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The Man-Animal Conflict Claims One Life Per Week In Karnataka

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In Karnataka, the ongoing conflict between humans and animals claims the life of one person per week, as reported by the forest department. These conflicts are particularly prevalent in the southern regions of the state, spanning from Bannerghatta, Chamarajanagara, Mysuru, Kodagu, and Hassan to the Chikkamagaluru belt.

Under nature's spell–wildlife sanctuaries in Karnataka | Times of India  Travel

Source: Times of India

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Over the past decade, more than 600 individuals have fallen victim to attacks by wild animals, with elephants being the primary culprits, according to officials. Karnataka Chief Minister Siddaramaiah has labeled these conflicts as a significant concern for his administration.

Data shared by the forest department with PTI reveals that between 2010-11 and 2023-24 (up to March), 618 fatalities occurred due to human-animal conflicts. These include 416 deaths from elephant attacks, 38 from leopards, 36 from bears/sloth bears, 34 from tigers, and 32 from wild boars.


During his budget presentation in February, Siddaramaiah outlined measures aimed at safeguarding residents of forest-bordering areas and crops from wild animals while also protecting wildlife. In the previous budget (2023-24), Rs 100 crore was allocated for constructing railway barricades, resulting in the construction of around 78 km of barricades.


A forest officer highlighted the encroachment of weeds in forest areas, disturbing animal habitats and leading them to venture out in search of food, causing conflicts. To address this issue, proper barricades such as rail barricades, solar fencing, and elephant-proof trenches are needed along the forest boundaries.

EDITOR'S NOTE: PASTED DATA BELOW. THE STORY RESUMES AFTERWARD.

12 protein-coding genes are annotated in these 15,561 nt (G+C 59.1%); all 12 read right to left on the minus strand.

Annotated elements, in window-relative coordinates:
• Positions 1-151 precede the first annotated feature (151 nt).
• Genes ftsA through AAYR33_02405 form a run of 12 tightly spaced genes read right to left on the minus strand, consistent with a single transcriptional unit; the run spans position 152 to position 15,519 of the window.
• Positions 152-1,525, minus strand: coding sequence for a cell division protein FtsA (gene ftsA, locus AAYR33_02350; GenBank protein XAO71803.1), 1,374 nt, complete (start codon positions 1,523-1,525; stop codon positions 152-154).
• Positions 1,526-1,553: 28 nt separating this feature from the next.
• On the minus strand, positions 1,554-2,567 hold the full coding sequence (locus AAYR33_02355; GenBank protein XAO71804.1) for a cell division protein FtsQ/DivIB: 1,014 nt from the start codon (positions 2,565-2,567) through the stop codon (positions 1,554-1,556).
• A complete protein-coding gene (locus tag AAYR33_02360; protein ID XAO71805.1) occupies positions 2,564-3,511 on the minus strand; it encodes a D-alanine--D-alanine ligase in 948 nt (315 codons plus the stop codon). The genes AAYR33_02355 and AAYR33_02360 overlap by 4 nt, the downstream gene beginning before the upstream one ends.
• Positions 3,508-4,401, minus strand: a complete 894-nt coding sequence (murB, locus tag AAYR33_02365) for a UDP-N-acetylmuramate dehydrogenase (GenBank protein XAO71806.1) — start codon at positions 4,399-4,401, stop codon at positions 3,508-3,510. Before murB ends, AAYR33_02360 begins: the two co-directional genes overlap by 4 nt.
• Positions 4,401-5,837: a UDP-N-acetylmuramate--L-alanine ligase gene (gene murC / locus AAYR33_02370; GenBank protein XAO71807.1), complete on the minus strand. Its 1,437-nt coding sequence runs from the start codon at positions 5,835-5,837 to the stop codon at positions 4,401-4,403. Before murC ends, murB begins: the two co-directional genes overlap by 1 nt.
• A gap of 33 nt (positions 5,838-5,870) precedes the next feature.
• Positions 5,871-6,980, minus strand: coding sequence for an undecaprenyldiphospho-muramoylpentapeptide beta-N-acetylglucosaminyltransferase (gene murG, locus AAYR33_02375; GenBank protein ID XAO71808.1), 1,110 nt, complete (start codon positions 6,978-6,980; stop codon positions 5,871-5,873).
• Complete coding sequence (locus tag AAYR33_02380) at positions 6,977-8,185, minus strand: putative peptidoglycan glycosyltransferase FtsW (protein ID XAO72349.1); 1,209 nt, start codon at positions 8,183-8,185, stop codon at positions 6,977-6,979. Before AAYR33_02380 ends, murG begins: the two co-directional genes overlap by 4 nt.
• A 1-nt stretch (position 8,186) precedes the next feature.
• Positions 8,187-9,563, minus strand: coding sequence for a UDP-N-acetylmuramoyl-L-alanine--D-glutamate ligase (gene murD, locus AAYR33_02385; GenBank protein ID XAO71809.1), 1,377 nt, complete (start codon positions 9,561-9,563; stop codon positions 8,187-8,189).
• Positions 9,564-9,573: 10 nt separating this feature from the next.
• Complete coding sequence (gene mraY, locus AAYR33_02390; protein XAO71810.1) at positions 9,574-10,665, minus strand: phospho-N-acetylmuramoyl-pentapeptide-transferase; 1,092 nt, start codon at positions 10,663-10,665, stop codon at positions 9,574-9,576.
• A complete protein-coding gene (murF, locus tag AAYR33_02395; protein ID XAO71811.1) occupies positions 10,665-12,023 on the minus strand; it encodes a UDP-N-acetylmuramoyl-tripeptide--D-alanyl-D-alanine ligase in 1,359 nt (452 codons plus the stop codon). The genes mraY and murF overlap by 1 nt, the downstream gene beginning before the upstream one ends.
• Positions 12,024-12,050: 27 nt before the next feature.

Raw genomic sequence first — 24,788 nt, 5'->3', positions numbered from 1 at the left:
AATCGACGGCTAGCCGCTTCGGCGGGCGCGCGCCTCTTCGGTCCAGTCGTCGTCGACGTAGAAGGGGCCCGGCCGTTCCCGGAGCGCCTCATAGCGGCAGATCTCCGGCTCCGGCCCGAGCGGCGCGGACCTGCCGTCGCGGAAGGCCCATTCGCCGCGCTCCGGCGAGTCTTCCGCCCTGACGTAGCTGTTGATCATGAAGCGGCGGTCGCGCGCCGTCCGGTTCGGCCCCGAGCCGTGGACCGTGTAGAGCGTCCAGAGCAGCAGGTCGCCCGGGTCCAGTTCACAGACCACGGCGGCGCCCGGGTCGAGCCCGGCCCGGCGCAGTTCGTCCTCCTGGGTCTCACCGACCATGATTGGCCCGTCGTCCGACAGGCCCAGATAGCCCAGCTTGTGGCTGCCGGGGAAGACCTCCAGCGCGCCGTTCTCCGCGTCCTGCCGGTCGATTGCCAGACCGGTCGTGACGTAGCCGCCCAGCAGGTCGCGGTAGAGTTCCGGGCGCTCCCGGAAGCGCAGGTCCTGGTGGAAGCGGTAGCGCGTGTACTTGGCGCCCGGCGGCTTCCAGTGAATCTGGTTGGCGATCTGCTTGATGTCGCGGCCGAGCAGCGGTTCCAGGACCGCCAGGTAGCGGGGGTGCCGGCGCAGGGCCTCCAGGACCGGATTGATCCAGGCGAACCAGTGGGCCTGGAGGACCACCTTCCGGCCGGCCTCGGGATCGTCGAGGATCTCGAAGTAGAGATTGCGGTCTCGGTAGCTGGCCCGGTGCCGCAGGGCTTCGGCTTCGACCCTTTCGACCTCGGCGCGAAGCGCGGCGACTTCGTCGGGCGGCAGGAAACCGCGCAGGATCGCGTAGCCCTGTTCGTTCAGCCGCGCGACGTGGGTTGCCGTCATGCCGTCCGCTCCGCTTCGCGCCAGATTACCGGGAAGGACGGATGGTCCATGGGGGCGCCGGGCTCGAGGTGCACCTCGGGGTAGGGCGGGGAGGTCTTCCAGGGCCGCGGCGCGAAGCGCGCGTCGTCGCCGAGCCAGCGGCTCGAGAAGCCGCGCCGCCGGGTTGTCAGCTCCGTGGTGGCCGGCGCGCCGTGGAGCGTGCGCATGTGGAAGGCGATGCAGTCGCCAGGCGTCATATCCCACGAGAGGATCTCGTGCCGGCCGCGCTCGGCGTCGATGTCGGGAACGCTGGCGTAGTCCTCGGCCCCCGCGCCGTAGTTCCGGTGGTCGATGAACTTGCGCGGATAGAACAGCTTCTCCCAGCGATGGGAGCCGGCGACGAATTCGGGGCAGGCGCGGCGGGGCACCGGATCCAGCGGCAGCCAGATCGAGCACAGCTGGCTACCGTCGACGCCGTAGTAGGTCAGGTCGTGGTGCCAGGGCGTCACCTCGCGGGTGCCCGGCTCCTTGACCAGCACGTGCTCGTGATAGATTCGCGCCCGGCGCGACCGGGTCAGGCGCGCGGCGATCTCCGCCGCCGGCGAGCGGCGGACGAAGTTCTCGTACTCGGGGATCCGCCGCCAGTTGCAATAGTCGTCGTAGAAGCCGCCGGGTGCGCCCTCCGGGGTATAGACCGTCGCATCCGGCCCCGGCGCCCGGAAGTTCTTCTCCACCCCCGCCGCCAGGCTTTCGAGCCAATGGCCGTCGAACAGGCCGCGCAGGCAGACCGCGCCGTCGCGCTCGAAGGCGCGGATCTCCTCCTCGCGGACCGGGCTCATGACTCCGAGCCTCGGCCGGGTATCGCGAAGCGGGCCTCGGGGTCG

Subhash K. Malkhede, Principal Chief Conservator of Forests (Wildlife), stressed the need for collaboration between departments to tackle human-animal conflicts effectively. He emphasized that the forest department’s efforts aim not only to conserve animals but also to protect human lives from such incidents.


The alarming frequency of human-animal conflicts in Karnataka underscores the pressing need for coordinated efforts to mitigate these incidents. With more than 600 lives lost over the past decade, primarily to elephant attacks, it is evident that urgent action is required. While measures such as constructing railway barricades have been implemented, addressing the root causes of these conflicts, such as habitat disturbance and encroachment, remains paramount. 

Top 10 Wildlife Sanctuaries and National Parks in Karnataka

Source: Indian Holiday

Collaboration between departments, along with community engagement and conservation efforts, is essential to ensure the safety of both humans and wildlife in Karnataka’s forested areas. By working together, we can strive towards a future where human-animal conflicts are minimized, and harmony between humans and wildlife is achieved.

Read Also:

Opposition By Wildlife Activists Against Constructions In ESZ of Bandipur Tiger Reserve

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